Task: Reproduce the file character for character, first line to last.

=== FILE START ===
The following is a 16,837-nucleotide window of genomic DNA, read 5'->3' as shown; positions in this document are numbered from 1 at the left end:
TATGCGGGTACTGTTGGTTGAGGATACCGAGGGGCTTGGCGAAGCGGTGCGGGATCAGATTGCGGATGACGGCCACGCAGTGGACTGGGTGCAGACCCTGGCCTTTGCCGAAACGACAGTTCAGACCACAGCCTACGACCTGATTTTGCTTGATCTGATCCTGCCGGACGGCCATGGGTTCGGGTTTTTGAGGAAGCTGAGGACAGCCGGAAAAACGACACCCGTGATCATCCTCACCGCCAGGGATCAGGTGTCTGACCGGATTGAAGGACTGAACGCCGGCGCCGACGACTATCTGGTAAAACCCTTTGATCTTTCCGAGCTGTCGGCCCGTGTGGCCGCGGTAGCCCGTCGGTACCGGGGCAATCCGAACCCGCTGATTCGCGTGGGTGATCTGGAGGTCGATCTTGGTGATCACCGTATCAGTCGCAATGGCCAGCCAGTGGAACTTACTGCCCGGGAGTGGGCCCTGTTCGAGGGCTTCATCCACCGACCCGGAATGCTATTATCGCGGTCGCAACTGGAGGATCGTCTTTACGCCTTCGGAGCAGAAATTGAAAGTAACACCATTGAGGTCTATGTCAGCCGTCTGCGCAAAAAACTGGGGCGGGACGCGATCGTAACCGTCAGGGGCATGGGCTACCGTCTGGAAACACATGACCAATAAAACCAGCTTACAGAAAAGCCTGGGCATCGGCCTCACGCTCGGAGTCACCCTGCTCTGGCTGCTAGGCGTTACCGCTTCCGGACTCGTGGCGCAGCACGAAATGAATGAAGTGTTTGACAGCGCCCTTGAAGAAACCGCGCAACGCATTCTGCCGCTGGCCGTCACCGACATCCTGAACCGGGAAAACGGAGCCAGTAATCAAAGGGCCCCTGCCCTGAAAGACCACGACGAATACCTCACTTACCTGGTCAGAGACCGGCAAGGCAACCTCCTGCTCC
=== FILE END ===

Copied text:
The following is a 16,837-nucleotide window of genomic DNA, read 5'->3' as shown; positions in this document are numbered from 1 at the left end:
TATGCGGGTACTGTTGGTTGAGGATACCGAGGGGCTTGGCGAAGCGGTGCGGGATCAGATTGCGGATGACGGCCACGCAGTGGACTGGGTGCAGACCCTGGCCTTTGCCGAAACGACAGTTCAGACCACAGCCTACGACCTGATTTTGCTTGATCTGATCCTGCCGGACGGCCATGGGTTCGGGTTTTTGAGGAAGCTGAGGACAGCCGGAAAAACGACACCCGTGATCATCCTCACCGCCAGGGATCAGGTGTCTGACCGGATTGAAGGACTGAACGCCGGCGCCGACGACTATCTGGTAAAACCCTTTGATCTTTCCGAGCTGTCGGCCCGTGTGGCCGCGGTAGCCCGTCGGTACCGGGGCAATCCGAACCCGCTGATTCGCGTGGGTGATCTGGAGGTCGATCTTGGTGATCACCGTATCAGTCGCAATGGCCAGCCAGTGGAACTTACTGCCCGGGAGTGGGCCCTGTTCGAGGGCTTCATCCACCGACCCGGAATGCTATTATCGCGGTCGCAACTGGAGGATCGTCTTTACGCCTTCGGAGCAGAAATTGAAAGTAACACCATTGAGGTCTATGTCAGCCGTCTGCGCAAAAAACTGGGGCGGGACGCGATCGTAACCGTCAGGGGCATGGGCTACCGTCTGGAAACACATGACCAATAAAACCAGCTTACAGAAAAGCCTGGGCATCGGCCTCACGCTCGGAGTCACCCTGCTCTGGCTGCTAGGCGTTACCGCTTCCGGACTCGTGGCGCAGCACGAAATGAATGAAGTGTTTGACAGCGCCCTTGAAGAAACCGCGCAACGCATTCTGCCGCTGGCCGTCACCGACATCCTGAACCGGGAAAACGGAGCCAGTAATCAAAGGGCCCCTGCCCTGAAAGACCACGACGAATACCTCACTTACCTGGTCAGAGACCGGCAAGGCAACCTCCTGCTCC